how brands are using honesty to win friends and influence the market

Image attribution: Alex Vans-Colina

How Brands Are Using Honesty to Win Fans and Influence The Market

As a marketer and a writer, I find that I'm drawn to the idea of honest marketing. I like the idea that my work is helping to tell the truth to consumers in an age where brand trust is low, and that storytelling can help elevate the level of honest engagement businesses have with the people they serve. What does that look like in reality—and how can we put this into practice for our own businesses?

Pay attention to what matters, adjust your business practices, and then tell that story

In many ways, honest marketing is about using content marketing to elevate honest business practices. As the Harvard Business Review article above noted, people want to do business with brands that understand them and care about what they need. So when the 2016 Food Revolution Study found that food product transparency mattered to 94 percent of consumers, brands like Panera took notice. As AdWeek reports, "Fast-casual dining chain Panera Bread took this principle to heart. In May 2015, the company made a promise to stop using artificial ingredients by the end of 2016 and launched a 'Food as It Should Be' marketing campaign and 'transparent' menus that list calories, ingredients and nutritional information for every item." Another example of this is REI closing its stores on Black Friday. The potentially controversial move garnered significant interest and support from customers.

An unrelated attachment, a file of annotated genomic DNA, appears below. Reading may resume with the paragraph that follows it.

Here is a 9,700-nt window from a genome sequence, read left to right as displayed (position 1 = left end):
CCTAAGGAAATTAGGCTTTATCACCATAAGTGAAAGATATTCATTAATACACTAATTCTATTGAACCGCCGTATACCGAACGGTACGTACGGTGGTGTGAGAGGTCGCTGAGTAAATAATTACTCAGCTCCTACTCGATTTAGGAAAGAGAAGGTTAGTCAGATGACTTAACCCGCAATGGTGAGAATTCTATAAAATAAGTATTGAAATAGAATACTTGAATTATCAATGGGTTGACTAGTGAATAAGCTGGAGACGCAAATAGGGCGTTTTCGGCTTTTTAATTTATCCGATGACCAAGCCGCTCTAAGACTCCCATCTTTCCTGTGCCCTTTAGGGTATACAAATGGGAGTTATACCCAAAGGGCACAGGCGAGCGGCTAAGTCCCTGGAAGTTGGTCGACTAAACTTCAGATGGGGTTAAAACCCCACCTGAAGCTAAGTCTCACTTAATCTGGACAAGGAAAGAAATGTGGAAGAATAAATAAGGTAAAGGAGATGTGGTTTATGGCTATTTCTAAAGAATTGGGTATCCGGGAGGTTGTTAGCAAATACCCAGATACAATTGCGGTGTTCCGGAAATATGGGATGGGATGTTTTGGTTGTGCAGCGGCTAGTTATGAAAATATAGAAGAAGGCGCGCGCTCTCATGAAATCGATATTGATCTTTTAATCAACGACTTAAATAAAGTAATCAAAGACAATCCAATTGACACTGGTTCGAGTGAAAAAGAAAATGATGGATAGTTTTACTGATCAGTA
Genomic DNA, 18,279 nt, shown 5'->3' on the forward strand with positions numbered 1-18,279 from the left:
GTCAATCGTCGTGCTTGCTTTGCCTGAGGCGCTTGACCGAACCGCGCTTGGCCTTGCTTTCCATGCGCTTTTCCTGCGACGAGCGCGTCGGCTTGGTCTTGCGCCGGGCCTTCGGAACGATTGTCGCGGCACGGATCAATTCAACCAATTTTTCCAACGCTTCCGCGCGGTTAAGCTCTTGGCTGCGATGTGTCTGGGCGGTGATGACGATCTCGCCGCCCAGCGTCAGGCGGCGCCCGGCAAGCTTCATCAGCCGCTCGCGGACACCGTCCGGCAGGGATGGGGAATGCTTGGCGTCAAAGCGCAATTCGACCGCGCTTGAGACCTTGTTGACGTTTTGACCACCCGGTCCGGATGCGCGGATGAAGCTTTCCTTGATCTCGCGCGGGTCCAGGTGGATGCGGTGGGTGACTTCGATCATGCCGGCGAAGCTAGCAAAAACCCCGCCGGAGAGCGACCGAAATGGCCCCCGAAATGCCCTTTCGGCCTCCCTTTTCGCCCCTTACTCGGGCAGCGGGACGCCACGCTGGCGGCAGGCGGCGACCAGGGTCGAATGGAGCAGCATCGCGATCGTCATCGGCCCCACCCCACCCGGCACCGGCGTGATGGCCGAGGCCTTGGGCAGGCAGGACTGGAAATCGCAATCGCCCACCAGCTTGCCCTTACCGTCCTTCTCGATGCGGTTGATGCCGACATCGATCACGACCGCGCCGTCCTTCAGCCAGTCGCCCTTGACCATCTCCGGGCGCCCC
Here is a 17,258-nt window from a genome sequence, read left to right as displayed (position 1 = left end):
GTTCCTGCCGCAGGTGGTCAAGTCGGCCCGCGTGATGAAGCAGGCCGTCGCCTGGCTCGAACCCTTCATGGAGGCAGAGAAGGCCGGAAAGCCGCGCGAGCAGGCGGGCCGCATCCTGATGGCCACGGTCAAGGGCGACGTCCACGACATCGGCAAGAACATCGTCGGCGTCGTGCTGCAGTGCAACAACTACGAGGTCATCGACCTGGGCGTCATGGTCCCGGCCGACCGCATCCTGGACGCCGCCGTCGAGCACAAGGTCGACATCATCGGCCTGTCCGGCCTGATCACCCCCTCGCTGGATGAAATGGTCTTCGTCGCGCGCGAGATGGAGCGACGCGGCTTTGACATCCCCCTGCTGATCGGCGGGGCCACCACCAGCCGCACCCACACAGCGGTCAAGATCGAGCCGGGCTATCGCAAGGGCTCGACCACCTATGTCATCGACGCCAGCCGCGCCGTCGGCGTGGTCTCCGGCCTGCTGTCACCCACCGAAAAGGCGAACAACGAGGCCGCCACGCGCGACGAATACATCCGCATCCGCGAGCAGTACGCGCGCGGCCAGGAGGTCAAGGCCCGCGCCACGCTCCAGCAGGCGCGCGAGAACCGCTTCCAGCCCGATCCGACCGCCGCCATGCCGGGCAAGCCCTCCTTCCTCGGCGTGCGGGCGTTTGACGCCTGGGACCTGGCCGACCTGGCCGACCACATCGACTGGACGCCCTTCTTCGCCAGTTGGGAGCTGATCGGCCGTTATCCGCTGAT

Embrace the "contrast effect"

As a brand, you have to explore what honesty means and how it matters to your customers. One way is to look for inspiration in market research, conversations, and simply asking customers how your company and the industry at large is failing. Another is to look at the recurring complaints that occur. For example, many vacationers have taken a trip and booked a room at a hotel for a set price. Upon arrival, they find out there are additional resort fees that weren't mentioned, and costs for things like Internet, pool towel usage, and beverages weren't included in the "all inclusive." If you can identify where honest practices are breaking down in your industry or why customers are frustrated, your response—and subsequent marketing—can help address those issues in a meaningful way. As Forbes has noted, when brands position themselves in a way that's distinctly different than the norm in the market, they become more distinguishable and benefit from the "contrast effect." How are you contrasting with your competitors?

Help your customers tell their truth